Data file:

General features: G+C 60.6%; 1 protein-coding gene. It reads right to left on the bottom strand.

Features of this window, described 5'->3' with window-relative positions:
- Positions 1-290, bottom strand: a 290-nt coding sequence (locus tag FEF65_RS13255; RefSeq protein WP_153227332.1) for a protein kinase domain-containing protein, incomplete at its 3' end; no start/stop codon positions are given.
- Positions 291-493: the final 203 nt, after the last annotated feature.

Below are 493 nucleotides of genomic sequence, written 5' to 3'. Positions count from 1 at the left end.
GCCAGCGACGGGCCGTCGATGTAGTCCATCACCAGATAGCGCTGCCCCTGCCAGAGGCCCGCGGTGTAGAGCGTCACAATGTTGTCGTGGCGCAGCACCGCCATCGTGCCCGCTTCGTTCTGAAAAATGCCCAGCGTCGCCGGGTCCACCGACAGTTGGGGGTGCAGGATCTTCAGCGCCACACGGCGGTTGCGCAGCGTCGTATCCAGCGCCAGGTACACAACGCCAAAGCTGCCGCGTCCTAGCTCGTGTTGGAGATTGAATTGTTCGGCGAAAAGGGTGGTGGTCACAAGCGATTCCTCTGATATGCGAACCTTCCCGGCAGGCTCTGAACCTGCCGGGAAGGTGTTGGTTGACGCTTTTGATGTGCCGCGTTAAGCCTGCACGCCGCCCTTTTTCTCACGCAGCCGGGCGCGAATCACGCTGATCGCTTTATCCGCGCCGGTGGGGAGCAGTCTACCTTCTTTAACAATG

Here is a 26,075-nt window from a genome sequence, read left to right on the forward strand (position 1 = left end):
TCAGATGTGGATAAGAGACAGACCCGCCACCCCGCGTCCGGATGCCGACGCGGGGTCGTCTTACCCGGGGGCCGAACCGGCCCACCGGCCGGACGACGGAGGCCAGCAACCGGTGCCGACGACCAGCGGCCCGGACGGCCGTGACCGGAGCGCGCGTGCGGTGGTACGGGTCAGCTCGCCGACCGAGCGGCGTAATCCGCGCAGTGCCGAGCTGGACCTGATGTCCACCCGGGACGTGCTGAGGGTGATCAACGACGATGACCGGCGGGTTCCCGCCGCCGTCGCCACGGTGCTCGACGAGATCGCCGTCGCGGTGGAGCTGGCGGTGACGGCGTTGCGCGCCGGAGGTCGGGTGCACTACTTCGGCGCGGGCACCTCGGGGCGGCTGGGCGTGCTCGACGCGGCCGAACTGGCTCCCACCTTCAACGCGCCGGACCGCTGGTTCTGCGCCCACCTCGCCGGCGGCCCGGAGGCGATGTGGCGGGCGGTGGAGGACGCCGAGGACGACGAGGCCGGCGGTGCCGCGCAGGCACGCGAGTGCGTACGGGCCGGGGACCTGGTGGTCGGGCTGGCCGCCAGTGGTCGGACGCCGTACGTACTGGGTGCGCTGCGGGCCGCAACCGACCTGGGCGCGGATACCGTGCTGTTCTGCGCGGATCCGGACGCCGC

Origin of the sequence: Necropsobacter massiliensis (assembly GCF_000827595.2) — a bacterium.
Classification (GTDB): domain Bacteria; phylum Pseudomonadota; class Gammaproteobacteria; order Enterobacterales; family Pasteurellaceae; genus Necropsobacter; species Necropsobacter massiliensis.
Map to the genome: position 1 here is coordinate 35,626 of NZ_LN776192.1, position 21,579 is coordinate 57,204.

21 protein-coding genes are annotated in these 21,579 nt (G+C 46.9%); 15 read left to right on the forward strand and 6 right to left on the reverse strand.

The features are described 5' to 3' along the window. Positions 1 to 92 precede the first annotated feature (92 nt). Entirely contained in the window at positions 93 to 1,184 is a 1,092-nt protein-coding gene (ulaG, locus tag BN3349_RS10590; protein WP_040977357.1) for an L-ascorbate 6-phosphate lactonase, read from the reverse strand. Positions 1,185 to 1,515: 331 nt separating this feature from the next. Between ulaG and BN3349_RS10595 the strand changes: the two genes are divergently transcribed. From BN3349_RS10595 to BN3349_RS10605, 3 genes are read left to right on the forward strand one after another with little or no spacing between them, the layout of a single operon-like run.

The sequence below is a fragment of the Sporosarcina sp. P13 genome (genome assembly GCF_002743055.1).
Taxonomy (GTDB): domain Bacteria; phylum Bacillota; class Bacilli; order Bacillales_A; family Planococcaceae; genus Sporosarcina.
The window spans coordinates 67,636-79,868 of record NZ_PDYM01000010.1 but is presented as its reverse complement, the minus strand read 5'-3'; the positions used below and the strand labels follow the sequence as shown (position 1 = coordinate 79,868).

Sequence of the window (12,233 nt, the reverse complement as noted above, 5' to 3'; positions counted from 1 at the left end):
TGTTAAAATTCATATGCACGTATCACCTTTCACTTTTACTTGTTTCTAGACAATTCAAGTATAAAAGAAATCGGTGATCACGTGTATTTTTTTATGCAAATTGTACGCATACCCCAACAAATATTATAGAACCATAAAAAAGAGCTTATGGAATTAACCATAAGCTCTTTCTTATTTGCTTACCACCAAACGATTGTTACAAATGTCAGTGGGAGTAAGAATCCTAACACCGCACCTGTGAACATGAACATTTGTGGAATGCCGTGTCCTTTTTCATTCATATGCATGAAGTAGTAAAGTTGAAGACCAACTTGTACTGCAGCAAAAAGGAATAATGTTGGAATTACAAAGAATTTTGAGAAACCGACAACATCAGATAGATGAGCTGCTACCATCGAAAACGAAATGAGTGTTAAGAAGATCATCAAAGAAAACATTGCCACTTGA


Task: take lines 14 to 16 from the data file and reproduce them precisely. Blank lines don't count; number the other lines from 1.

The sequence below is a fragment of the Sporosarcina sp. P13 genome (genome assembly GCF_002743055.1).
Taxonomy (GTDB): domain Bacteria; phylum Bacillota; class Bacilli; order Bacillales_A; family Planococcaceae; genus Sporosarcina.
The window spans coordinates 67,636-79,868 of record NZ_PDYM01000010.1 but is presented as its reverse complement, the minus strand read 5'-3'; the positions used below and the strand labels follow the sequence as shown (position 1 = coordinate 79,868).